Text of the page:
I often find myself coaching colleagues (and reminding myself) about managing down the number of simultaneous tasks or work assignments. Everyone in IT knows that demand always outstrips the capacity of IT to take on work. IT is in demand by all parts of the organization, often at no direct or hard cost to departments or individual staff, which can balloon workloads and exacerbate the growing backlog of requests.
This capacity limit, or constraint, to do work isn’t the only reason IT continues as the big bottleneck in organizations. I believe the “silent killer” is the wasted cycles, or “overhead”, that comes with taking on too much concurrent work. Said another way, one of the greatest challenges of managing work is managing work-in-progress within IT. This is one of the reasons the Kanban approach brings great benefit to IT organizations struggling to stay above water.
The Context Shift Tax
We frequently pride ourselves on our ability to multitask but there is a cost, or tax, we pay when juggling too many work items. Each time we pause on one task and shift to another, time and effort is required to reset, reload and return to a point we can productively make progress on that work. Think of this as a context shift that functions much like paging between memory and swap space in a computer operating system. If you’re multitasking 5 items, each swap to a different task requires another knowledge context shift. Expand the list to 12 or 15 work items, add the interruptions we all experience, and we’re potentially spending more time during the day making those mental shifts than doing actual work.
A legitimate argument can be made that over-multitasking increases complexity and decreases quality. As our mental bandwidth is split across too many work assignments, focus and concentration pays a price. We also experience a form of memory loss — some details are forgotten over time, even what the original problem was or why we are doing the task.
IT organizations function much in the same way — shifting from project to project, task to task, as priorities change, new needs arise and existing work is delayed. As the list of priorities and projects increase, the organization and its people expend more and more on this context shift tax, wasting energies multitasking, losing focus, extending delivery times and decreasing customer satisfaction.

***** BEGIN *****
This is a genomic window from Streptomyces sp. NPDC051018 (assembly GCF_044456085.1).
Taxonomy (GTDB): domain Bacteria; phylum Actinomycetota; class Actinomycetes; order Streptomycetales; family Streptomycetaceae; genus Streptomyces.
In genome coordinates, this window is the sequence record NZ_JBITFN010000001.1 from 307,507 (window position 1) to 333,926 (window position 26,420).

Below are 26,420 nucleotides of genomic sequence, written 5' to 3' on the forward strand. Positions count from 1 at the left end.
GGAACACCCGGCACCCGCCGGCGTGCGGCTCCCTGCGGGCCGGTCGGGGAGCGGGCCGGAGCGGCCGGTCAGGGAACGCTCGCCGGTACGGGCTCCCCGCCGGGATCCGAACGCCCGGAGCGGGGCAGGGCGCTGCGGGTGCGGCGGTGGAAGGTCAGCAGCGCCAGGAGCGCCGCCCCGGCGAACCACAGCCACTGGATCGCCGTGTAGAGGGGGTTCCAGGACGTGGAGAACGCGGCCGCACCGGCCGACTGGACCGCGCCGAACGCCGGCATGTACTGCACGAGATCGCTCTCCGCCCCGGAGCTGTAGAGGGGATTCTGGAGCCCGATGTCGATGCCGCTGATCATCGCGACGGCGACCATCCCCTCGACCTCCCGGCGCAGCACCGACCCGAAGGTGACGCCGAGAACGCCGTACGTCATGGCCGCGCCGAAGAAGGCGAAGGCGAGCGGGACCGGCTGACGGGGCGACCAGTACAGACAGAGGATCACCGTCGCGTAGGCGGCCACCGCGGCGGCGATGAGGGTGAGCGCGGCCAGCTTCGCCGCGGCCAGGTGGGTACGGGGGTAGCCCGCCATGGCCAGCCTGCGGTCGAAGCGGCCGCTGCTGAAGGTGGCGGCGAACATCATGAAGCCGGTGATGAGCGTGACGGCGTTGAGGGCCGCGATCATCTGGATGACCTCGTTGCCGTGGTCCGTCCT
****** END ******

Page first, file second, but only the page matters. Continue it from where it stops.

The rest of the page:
Kanban – Keeping a Lid on the Multitasking Dragon
Kanban’s secret sauce isn’t just about organizing work differently, it’s about thinking about work differently. Kanban provides a visual image of work in any system, how it flows, and where bottlenecks appear. The true secret sauce is in applying a limit or constraint to work in progress. If you’ve tried kanban, you know what I’m talking about. Much has been written about the profound effects of limiting work in progress.
Using Kanban we can decrease multitasking, both by individuals and the organization. This reduces the context shift tax, freeing up cycles to maintain focus, perform work and complete tasks. I like to think of it as keeping a lid on the multitasking dragon.
Limiting work in progress means work items are completed, in shorter time frames, with fewer context shifts. Imagine spending 5% or less during the day making context shifts, versus a heavy multitasking load that could consume 20% or more overhead when shifting between work. Less or no memory loss is experienced, decreasing complexity and reducing the opportunity for quality to suffer. By limiting multitasking we also free up cycles to focus on measurement and improvement, essential ingredients to any truly successful IT organization.